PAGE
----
"We all have some loss to our immune systems as we age, and this results in the breakdown of brain cells, which may be caused by environmental influences. But this hasn't been proven," Dr. Sherman concluded.

Another Health Science Center committee member involved with Alzheimer's patients, Dr. Espino, agrees with Dr. Sherman's assessment that Alzheimer's isn't necessarily inherited.

"Researchers know that Alzheimer's isn't an inherited disease, per se," Dr. Espino said. "Dementia is the most prevalent organic disease seen among the older population, and Alzheimer's is the most common cause of dementia."

Almost 50 percent of the patients who have dementia also have an underlying confusion characterized by disorientation, alterations in their sleep patterns and, sometimes, hallucinations, according to Dr. Espino. "Twenty to 30 percent of these patients will die from Alzheimer's or a related dementia," he stated.

Dr. Espino prescribes three medications, donepezil, rivastigmine and metrifonate, for dementia and Alzheimer's patients. "Since these medications are from the same class, there are limited differences between them," he said. "Their purpose is to increase neuron function in the brain.

"We know there is no cure for Alzheimer's, but with donepezil, rivastigmine and metrifonate the disease can be stabilized for a year or longer," he continued. "Then, perhaps next year another drug will be discovered that will lead to a cure.

"These drugs have few side effects, unlike tacrine which caused major problems such as nausea, vomiting, gastrointestinal distress and diarrhea," Dr. Espino explained. "Donepezil, rivastigmine and metrifonate have replaced tacrine as the medicines of choice."

In addition to medication, some Alzheimer's patients are treated with behavioral modification. "In our early research, we began to see a couple of patterns in relation to behavioral symptoms," said aging specialist Dr. Matteson. "First, we realized that many of these behaviors seem to occur because too much or too little is expected from these patients and this agitates them. If too little is expected, they don't have enough stimulation. When too much is expected, they can't complete the task assigned to them, and this upsets them. By intervening at the appropriate level, we minimize these frustrations.

"Also, we observed that as this disease progresses, patients regress socially as well as physiologically. Their behavior regresses through normal stages of human development, so that eventually they become like toddlers and infants in their cognitive abilities," Dr. Matteson continued.

"Levels of cognitive development are identified according to studies of Dr. Jean Piaget, a Swiss psychologist," she said. Dr. Piaget, who died in 1980, was a world-renowned psychologist. He provided understanding of how a child's thinking differs from an adult's, and of how children learn, added Dr. Matteson.

"Dr. Piaget's teaching strategies were based on the acquisition of skills learned at certain levels," Dr. Matteson explained. "In normal development, from birth to 2 years of age, an infant goes through the sensorimotor stage. From ages 2 to 7, a child goes through the peroperational stage and learns to speak, to be content, to walk and to play.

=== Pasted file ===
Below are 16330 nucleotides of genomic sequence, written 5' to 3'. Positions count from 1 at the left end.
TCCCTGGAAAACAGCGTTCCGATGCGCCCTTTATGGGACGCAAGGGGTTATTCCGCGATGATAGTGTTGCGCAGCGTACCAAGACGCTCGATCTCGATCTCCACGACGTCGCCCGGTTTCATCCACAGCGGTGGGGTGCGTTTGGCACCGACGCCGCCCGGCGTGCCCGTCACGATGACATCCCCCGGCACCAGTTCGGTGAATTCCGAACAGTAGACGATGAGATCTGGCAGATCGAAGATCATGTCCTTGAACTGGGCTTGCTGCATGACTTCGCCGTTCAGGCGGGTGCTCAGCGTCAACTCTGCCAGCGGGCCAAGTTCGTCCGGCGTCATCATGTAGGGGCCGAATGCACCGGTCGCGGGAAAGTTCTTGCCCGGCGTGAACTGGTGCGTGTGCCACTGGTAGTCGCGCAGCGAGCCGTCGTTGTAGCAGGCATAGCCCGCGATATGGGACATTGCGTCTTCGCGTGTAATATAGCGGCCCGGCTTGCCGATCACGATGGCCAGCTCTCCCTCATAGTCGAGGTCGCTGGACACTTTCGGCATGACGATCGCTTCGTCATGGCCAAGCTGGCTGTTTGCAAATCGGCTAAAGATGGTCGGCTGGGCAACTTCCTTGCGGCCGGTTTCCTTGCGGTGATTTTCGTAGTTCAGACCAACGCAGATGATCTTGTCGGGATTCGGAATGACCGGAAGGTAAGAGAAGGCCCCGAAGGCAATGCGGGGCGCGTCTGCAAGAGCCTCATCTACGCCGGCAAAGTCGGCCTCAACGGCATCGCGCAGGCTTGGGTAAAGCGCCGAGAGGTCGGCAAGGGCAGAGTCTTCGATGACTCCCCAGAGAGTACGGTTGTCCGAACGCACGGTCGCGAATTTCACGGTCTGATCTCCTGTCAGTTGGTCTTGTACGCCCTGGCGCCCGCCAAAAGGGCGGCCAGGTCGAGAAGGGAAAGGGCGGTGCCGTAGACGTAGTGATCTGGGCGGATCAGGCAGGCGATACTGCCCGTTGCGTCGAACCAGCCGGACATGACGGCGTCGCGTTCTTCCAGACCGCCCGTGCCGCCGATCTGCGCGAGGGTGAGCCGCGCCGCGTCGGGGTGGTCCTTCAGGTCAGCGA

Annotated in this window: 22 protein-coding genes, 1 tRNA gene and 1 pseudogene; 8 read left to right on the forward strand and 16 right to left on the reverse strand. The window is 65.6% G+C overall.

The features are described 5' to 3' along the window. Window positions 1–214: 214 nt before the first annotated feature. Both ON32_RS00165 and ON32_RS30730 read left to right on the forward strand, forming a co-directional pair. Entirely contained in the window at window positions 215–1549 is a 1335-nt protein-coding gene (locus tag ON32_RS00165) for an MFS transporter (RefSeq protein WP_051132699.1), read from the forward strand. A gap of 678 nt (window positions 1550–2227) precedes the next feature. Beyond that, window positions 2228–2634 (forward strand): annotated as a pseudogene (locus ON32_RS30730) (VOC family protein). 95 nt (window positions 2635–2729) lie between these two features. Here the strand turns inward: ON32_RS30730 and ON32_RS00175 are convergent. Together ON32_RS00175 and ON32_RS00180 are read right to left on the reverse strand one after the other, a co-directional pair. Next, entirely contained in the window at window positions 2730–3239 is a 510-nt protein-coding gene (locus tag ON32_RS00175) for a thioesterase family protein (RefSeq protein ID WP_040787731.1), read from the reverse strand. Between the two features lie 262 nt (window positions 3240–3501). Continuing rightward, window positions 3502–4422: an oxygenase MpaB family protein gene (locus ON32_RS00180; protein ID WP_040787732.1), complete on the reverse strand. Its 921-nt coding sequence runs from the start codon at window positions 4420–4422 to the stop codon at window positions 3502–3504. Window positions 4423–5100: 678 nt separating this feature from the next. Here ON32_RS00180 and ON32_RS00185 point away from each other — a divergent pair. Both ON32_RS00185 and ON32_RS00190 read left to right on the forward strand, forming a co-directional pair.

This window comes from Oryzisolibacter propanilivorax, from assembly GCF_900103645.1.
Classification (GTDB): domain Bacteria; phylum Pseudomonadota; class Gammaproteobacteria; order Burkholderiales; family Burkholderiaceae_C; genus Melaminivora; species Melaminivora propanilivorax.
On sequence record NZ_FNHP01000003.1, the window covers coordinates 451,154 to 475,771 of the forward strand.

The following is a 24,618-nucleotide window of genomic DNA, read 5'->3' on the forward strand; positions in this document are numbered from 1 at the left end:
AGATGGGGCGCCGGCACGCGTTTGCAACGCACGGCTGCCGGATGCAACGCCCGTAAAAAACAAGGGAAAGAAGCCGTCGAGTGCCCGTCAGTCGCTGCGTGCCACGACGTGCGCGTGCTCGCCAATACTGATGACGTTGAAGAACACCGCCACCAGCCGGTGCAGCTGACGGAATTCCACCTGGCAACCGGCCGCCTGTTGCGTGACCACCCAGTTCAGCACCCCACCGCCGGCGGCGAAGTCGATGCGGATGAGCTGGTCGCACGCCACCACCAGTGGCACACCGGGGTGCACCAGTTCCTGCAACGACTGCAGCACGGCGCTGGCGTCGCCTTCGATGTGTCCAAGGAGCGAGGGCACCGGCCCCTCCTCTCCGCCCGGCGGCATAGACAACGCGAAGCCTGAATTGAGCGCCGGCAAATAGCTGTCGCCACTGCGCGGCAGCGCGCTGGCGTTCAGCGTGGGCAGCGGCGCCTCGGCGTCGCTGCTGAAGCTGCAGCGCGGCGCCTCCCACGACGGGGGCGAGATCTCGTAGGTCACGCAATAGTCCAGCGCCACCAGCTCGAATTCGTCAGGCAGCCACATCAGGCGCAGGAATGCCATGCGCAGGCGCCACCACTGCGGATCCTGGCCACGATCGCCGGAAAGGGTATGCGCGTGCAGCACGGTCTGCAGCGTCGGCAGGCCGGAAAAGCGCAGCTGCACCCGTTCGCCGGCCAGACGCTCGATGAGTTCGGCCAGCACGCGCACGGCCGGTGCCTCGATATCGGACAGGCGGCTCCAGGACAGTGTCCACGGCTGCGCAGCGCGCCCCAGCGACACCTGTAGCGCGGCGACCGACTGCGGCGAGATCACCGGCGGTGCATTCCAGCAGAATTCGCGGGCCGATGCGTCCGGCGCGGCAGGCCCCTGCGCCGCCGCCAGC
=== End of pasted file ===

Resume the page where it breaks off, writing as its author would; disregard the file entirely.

"From age 7 to adolescence, a child develops concrete operations--he or she begins to develop logical thinking," she continued. "Most kids are rule oriented during these years, and reading and writing skills are developed. After age 12 abstract thinking evolves.

"As Alzheimer's disease progresses, these stages are reversed; in the final stage of regression, patients lose their ability to walk and to speak," she said. "Once we have identified the patient's developmental level, we can initiate a care plan for every activity based on his or her abilities," she stated. "During the last few years, we have been able to significantly decrease problem behaviors, such as pacing, agitation and so forth, that are difficult for caregivers.

"Just as importantly, we also have been able to decrease neuroleptic medication [drugs that produce symptoms resembling diseases of the nervous system], such as Haldol and Mellerol, which have many side effects," Dr. Matteson added. "We have been very pleased with the results."

Because they help soothe Alzheimer's patients, rocking chairs are provided at Villa Serena. "Rocking also helps elderly patients retain their balance, and this is a big plus," she said.

"A number of activities, such as Bible study and hymn or other song singing, also help tremendously. People seem to be able to remember music, even if it is from early childhood," Dr. Matteson concluded.

While Health Science Center researchers seek cures for Alzheimer's, the disease's victims at Villa Serena will continue to receive the highest quality care. "This building has been designed to help residents retain their cognitive functioning," stated Lisa Bishop, vice president for marketing at the facility. "Vibrant colors are used on the walls, carpeting and doors as guides. The building has landmarks that assist residents in finding their way, and sitting areas or homelike places that help them feel comfortable."

Arrow Read about "Alzheimer's disease predictors"